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Mass affects momentum directly; momentum is the product of an object's mass and its velocity.

In physics, momentum is a measure of the quantity of motion an object has and is given by the formula \( p = mv \), where \( p \) represents momentum, \( m \) is mass, and \( v \) is velocity. This means that if you increase the mass of an object while keeping its velocity constant, its momentum will increase proportionally. For example, if you double the mass of an object, its momentum will also double, provided its velocity remains unchanged.

To understand this better, imagine two cars travelling at the same speed. If one car is much heavier than the other, the heavier car will have more momentum. This is because the mass of the heavier car is greater, and since momentum is the product of mass and velocity, the greater mass results in greater momentum.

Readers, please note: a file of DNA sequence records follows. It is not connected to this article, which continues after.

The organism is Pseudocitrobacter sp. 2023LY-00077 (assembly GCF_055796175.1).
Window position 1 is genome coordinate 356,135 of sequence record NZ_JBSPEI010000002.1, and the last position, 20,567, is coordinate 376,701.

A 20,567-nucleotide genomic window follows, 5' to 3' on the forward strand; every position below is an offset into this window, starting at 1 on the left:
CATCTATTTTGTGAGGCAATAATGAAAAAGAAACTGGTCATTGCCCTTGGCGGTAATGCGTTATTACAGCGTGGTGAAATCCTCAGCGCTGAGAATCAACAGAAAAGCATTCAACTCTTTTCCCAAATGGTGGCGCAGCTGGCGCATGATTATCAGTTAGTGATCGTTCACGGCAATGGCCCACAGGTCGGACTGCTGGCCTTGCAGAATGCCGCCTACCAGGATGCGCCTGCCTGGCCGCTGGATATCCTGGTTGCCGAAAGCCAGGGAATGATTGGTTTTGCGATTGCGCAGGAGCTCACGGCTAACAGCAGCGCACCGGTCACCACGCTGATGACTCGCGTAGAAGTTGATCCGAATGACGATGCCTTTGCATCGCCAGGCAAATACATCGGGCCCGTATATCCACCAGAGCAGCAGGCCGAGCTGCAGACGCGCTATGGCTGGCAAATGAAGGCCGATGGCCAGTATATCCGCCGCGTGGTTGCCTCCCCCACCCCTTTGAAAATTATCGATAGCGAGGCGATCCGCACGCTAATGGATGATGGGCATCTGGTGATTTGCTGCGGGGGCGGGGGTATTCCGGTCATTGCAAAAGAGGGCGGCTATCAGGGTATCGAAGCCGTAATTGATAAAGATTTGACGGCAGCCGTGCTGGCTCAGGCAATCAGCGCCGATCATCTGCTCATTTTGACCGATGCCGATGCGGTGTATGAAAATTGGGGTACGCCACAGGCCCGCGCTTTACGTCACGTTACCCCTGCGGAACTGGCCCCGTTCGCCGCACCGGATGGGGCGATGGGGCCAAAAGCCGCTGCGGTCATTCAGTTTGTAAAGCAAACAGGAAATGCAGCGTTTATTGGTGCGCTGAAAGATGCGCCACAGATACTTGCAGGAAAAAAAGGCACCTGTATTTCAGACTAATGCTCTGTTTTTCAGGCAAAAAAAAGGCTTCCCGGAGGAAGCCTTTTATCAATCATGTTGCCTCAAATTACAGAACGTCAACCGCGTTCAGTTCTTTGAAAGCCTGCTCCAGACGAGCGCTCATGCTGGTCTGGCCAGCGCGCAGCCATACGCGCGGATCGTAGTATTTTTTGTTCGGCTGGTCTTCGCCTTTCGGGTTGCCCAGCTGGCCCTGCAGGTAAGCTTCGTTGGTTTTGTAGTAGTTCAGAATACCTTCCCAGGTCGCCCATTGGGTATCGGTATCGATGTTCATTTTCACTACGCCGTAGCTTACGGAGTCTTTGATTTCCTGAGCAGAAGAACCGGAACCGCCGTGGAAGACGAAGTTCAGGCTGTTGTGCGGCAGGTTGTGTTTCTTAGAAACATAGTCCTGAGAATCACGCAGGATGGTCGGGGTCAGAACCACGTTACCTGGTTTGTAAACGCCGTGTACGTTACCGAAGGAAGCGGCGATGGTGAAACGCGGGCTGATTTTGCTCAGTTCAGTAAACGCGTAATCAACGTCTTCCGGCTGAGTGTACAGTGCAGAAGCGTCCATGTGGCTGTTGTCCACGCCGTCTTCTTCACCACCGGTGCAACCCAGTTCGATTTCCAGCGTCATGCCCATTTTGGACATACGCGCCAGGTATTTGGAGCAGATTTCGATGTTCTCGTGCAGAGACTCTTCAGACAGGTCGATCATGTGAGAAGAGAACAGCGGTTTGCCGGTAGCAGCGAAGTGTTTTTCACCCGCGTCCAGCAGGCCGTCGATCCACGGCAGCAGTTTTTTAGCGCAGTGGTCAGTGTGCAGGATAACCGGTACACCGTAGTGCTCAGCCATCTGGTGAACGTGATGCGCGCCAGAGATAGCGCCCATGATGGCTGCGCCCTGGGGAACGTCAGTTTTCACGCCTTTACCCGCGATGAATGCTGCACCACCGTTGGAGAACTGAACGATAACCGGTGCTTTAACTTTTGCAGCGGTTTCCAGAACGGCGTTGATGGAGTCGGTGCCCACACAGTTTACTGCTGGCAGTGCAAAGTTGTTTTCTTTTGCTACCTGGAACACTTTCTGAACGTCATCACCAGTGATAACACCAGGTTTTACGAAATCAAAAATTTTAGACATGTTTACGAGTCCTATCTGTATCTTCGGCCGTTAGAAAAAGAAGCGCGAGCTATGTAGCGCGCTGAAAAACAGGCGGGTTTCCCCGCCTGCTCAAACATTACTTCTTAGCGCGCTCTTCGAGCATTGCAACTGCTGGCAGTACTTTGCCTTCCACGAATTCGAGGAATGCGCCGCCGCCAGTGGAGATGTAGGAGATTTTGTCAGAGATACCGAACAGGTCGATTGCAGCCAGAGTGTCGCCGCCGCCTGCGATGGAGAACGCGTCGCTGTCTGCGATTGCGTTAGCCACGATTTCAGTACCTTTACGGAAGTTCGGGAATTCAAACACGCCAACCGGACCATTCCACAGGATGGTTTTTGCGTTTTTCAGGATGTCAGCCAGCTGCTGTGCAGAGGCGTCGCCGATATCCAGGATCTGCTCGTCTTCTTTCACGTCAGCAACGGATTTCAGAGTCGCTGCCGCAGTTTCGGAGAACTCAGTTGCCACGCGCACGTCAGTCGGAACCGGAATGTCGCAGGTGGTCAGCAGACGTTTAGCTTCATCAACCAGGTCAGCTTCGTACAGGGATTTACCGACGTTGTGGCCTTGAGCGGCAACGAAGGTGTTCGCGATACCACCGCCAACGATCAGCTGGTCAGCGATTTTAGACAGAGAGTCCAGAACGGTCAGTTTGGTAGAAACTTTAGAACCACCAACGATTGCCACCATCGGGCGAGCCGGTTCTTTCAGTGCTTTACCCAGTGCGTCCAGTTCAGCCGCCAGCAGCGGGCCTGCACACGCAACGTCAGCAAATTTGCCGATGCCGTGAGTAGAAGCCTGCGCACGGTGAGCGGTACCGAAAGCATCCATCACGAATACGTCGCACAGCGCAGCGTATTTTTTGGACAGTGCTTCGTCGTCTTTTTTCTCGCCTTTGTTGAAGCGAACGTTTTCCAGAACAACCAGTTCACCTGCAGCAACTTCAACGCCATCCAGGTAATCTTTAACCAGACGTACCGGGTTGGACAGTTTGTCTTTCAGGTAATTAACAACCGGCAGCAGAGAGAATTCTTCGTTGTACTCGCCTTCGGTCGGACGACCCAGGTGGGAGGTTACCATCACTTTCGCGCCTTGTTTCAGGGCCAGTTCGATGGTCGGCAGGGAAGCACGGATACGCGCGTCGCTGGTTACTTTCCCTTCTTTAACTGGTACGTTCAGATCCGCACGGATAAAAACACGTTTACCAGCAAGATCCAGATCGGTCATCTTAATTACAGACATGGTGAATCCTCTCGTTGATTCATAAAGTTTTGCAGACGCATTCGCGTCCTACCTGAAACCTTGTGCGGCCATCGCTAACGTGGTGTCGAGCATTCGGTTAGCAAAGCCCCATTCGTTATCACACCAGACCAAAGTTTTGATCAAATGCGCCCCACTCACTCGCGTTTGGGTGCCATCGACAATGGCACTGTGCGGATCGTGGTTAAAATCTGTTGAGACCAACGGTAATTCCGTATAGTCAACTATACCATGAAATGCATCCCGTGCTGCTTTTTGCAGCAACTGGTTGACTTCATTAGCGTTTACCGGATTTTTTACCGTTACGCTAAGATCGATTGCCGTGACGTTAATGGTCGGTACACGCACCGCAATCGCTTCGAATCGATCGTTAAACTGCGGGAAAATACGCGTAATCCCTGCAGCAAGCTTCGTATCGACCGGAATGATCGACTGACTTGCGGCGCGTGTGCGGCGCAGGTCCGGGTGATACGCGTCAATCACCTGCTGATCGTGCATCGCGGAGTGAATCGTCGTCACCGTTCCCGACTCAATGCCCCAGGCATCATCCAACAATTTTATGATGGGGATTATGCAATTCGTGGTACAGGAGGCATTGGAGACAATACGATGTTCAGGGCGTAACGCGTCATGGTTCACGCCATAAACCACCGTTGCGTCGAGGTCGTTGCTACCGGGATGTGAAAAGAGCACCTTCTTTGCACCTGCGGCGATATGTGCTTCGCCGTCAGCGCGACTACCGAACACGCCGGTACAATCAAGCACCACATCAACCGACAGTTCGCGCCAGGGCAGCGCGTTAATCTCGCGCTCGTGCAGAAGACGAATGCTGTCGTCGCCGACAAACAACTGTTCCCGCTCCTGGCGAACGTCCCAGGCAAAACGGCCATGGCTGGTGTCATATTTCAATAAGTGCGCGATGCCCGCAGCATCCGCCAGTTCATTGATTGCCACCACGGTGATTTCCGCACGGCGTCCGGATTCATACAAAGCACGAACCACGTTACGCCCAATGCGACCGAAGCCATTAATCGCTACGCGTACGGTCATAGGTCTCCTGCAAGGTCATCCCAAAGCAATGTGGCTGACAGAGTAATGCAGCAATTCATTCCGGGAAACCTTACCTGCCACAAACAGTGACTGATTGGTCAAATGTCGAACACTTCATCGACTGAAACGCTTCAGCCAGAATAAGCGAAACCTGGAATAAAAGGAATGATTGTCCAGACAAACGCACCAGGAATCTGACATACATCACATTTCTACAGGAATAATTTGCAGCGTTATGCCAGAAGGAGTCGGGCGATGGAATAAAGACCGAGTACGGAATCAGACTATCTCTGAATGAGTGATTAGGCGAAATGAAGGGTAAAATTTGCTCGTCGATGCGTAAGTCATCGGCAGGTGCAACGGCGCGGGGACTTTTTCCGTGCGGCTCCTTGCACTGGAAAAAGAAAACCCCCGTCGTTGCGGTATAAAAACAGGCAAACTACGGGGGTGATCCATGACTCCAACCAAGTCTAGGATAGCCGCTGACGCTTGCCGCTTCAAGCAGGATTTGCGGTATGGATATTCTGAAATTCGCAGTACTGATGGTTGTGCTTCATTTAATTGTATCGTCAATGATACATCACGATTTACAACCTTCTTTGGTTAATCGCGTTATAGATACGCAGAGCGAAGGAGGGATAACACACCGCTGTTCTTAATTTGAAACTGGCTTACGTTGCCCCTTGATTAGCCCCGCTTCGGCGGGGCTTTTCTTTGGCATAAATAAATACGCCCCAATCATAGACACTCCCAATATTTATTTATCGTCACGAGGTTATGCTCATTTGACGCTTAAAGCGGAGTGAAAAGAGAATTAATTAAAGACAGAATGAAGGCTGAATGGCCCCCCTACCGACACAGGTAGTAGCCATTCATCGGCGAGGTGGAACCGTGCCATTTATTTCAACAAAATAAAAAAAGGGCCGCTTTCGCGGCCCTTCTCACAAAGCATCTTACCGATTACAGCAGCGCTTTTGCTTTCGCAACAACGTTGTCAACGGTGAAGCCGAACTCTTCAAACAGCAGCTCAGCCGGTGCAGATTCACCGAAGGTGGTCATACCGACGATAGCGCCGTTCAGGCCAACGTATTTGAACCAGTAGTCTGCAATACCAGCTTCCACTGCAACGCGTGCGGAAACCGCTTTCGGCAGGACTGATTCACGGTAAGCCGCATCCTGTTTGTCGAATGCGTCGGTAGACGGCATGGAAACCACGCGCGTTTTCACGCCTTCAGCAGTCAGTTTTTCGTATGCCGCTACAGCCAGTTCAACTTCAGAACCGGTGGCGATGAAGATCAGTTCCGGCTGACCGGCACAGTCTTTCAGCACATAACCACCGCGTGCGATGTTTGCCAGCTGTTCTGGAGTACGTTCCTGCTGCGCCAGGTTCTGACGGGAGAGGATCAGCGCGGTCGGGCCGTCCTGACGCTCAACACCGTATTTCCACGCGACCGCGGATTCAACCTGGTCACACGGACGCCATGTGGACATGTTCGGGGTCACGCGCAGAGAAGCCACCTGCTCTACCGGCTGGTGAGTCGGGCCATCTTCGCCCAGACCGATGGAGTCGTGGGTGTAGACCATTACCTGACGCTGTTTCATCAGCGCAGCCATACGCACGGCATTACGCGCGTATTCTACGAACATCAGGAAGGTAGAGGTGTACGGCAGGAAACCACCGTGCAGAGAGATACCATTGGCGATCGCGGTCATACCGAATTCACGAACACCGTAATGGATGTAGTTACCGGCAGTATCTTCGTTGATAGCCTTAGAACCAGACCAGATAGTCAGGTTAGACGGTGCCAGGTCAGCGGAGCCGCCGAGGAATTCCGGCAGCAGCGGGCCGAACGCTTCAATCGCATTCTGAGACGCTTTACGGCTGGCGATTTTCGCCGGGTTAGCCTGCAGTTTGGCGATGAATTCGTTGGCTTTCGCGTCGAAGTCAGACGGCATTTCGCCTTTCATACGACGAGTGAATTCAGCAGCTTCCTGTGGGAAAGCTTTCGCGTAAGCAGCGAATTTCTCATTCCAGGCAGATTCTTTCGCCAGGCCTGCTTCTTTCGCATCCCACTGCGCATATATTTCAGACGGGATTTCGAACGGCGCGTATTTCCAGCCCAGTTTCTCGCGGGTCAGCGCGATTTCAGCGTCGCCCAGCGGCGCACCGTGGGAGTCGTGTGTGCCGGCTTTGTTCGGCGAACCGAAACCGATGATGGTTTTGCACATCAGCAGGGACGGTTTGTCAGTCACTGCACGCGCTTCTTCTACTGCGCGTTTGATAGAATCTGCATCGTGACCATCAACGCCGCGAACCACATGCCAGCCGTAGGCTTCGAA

This relationship is crucial in various real-world scenarios. For instance, in road safety, understanding momentum helps explain why larger vehicles, like lorries, take longer to stop than smaller cars when brakes are applied. The larger mass of the lorry means it has more momentum, requiring more force and time to bring it to a halt.

In sports, athletes often use the concept of momentum to their advantage. A heavier rugby player running at the same speed as a lighter player will have more momentum, making it harder for opponents to tackle them.

In summary, mass is a key factor in determining an object's momentum. By analysing the relationship between mass and momentum, we can better understand and predict the behaviour of moving objects in various contexts.

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